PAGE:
Filipinos have been an invisible minority in Annapolis for more than a century. Now, researchers at the University of Maryland are using oral histories as a way to flesh out their life and times – documenting the incredible challenges they faced – and successes they celebrated.
After the Spanish-American War, the Philippines became a U.S. territory. Filipinos were brought to Annapolis – home of the Naval Academy – to serve as desk interns, fire fighters, construction laborers, messmen and stewards. In many cases, the Naval Academy replaced African Americans with Filipinos leading to increased racial tensions.
For three years, University of Maryland Archeologist Mark Leone’s Archaeology in Annapolis Summer Field School has worked to uncover what has been described as a surprisingly complex relationship between the ethnic communities – that was at times marked by violence but also intermarriage and social inter mixing.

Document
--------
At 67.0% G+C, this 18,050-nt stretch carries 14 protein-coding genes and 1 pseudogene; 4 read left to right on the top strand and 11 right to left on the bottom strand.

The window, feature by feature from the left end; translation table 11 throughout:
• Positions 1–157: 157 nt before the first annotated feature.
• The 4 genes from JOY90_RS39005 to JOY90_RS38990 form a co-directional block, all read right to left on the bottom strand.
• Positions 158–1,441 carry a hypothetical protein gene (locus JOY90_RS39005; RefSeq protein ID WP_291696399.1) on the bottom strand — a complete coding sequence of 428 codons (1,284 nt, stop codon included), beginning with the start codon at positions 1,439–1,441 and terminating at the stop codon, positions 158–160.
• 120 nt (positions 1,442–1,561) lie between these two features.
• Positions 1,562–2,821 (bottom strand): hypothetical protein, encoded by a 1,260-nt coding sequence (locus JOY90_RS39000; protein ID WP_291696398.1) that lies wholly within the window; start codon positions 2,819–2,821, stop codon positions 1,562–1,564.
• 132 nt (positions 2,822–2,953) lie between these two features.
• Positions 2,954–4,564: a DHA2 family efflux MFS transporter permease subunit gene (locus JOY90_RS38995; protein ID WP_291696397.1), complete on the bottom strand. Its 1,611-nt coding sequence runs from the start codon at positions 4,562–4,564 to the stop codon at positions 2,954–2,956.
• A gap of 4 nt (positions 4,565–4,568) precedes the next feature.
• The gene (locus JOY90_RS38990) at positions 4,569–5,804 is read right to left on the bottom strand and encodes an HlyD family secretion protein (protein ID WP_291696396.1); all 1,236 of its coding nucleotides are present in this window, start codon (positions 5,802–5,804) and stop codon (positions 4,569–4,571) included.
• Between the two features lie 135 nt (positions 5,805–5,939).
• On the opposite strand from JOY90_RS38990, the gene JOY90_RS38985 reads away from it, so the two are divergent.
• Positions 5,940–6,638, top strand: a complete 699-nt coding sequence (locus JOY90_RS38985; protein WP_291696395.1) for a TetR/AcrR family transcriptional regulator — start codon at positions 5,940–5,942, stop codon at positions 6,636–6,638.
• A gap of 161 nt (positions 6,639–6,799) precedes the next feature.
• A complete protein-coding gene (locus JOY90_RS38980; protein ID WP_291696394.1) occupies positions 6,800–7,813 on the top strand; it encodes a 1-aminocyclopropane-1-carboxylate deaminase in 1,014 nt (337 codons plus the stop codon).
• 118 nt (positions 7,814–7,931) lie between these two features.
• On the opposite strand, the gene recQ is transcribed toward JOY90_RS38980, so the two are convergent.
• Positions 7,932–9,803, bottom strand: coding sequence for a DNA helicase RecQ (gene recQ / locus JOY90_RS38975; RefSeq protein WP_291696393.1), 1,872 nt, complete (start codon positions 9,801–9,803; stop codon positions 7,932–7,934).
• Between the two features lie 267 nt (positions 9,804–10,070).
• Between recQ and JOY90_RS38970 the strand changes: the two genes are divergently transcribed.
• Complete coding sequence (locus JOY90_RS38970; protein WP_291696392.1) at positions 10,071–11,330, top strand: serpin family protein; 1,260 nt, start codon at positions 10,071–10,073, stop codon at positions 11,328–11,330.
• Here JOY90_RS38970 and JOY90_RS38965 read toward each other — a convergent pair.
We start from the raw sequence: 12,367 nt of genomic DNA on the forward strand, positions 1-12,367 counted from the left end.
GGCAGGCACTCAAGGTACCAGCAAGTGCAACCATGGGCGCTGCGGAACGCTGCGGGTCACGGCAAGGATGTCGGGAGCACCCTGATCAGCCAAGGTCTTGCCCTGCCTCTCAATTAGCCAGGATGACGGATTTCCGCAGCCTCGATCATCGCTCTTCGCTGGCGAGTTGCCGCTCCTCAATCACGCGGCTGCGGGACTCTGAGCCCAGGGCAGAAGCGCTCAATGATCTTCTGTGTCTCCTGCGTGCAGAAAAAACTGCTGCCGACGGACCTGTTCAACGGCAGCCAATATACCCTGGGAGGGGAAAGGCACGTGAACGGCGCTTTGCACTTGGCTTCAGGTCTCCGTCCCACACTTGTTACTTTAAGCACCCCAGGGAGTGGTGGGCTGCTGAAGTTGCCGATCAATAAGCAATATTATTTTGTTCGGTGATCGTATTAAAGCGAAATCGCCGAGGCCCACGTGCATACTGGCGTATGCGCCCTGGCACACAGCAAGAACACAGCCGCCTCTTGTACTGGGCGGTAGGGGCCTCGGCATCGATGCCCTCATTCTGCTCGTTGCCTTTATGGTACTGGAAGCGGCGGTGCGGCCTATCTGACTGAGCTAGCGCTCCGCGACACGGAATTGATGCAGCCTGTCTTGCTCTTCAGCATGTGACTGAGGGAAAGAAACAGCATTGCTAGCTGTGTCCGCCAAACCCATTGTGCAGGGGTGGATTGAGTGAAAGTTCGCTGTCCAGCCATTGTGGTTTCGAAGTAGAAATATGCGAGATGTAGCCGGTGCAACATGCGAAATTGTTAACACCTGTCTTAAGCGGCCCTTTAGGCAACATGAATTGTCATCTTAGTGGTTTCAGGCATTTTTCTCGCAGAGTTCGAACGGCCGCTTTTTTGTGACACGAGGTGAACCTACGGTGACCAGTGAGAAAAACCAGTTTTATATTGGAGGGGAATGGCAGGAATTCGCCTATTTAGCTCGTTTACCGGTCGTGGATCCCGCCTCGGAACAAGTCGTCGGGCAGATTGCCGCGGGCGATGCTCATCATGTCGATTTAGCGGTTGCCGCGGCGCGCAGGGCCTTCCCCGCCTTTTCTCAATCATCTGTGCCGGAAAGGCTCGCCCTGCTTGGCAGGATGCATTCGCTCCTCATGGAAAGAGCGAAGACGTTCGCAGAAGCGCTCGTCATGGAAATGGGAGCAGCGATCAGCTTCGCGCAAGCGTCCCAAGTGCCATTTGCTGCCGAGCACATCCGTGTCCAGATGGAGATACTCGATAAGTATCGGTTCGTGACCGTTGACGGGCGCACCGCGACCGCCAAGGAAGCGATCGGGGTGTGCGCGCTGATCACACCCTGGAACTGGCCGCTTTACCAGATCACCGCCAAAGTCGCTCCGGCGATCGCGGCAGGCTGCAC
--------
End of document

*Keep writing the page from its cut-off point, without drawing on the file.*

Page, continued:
And while the archeological digs have produced some amazing discoveries, the Filipino community itself has come to feel that their story in Annapolis has not been told. As one former steward says, “No one ever asks Filipinos about their history or knows of it.”
But this past summer, the Maryland Archeology in Annapolis project took a giant step towards giving this underrepresented community a voice. UMD graduate student Kathrina Aben interviewed ten individuals – early pioneers, descendants, and new immigrants. By trying to understand Filipino – American history, archeologists hope to put history to paper for the first time and find new locations in Annapolis to explore.
January 22, 2013
"Invisible" Filipino History in Annapolis Documented by UMD Researchers
Did You Know
UMD's Neutral Buoyancy Research Facility, which simulates weightlessness, is one of only two such facilities in the U.S.